Last Saturday I went to London with my big brother and made him go to the Imperial War Museum with me to see the ‘Fashion on the Ration’ exhibition. I have wanted to go since it started in March and I just caught it in time as it finished on Bank Holiday Monday. I’m mighty glad I got there, it was wonderful.
The exhibit started with a focus on the uniforms of WWII, there were lots on display and an explanations of how those in uniform were proud to wear them and how they influenced fashion. Even if it was just an armband, it was worn with pride.
Then we moved on to see how the ‘Make do and Mend’ message was spread and just how resourceful everyone was. I particularly loved the video showing old film reels of hats being refashioned, a husbands trilby became a wife’s hat worn at a jaunty angle and grandpas old top hat became a gorgeous mini version for any young lady to be proud of wearing. The video also showed the ‘make do and mend’ groups, weekly meetings where you could share skills and ideas and this really reminded me of Dolly’s and the types of people we get attending our Craft Club.
Of course there were clothes on display too made from all sorts of items, men’s trousers turned into boys shorts, a suit jacket turned in a pinafore dress but my favourite was the silk dressing gown and underwear made from a map of the world. The note that went along with this explained that the lady who had made this was gifted the map from her sweetheart who was a solider in Italy.
There was a display of clothes made from the new utility fabrics that were manufactured during the war. This fabric was cheaper to manufacture and used less raw materials. The fabrics differed in texture and weight and there were some beautiful prints. Dress patterns were kept simple so as not to use lots of fabric but because of the lovely bright and bold prints the end garments were gorgeous. In this section of the exhibition it also explained that everyone no matter how rich or poor were allocated the same number of clothing coupons. This was because pre-rationing and coupons the richer folk could afford better quality items that lasted longer where those not so well off couldn’t afford the such good quality and then they wore out much quicker.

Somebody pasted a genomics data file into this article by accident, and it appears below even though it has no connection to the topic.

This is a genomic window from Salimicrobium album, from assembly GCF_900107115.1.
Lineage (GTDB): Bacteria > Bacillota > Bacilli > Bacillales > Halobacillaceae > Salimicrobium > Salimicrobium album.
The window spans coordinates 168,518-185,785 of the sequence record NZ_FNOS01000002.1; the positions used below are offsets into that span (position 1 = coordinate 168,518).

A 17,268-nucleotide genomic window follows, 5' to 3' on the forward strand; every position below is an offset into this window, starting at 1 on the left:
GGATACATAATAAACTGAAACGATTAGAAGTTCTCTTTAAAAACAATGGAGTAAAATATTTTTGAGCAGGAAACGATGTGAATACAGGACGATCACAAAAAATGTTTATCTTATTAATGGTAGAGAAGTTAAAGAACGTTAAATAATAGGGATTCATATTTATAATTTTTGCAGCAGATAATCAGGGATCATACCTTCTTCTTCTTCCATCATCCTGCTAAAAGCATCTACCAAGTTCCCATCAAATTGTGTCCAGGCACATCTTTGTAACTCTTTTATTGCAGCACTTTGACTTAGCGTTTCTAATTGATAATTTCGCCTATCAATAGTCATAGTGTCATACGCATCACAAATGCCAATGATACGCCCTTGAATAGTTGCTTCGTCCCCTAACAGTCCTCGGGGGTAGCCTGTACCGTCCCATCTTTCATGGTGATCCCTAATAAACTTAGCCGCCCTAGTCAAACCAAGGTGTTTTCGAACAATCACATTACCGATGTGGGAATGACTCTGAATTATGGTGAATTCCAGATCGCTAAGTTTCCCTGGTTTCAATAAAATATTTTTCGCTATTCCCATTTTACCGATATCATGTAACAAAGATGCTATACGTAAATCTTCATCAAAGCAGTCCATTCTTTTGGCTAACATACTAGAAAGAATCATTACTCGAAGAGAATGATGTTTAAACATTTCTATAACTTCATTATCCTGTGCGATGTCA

One of the most intriguing parts of the exhibition was about ‘What Girls Can Do’ this wasn’t about working in the munition factories or building aircraft. No, it was about keeping your hair done and your lipstick on. It was thought that if the woman of the country kept up appearances it was good for moral and boosted the war effort. There was some amazing powder compacts in patriotic shapes such as military caps. This article in the Telegraph goes into more detail. This has really given me mixed emotions because I do always feel better with my red lippy on but at the same time asking woman to stay ‘pretty’ during such hard times is just down right sexist isn’t it?
The overall message I got was that despite the hardship and shortages people became inventive and a sense of style and fashion exploded. And I guess that is why I love this era and I aspire to have a wardrobe of handmade individual clothes.
No pictures in the exhibition sorry, but here’s one
of me outside with my ‘Make do and Mend’ bag.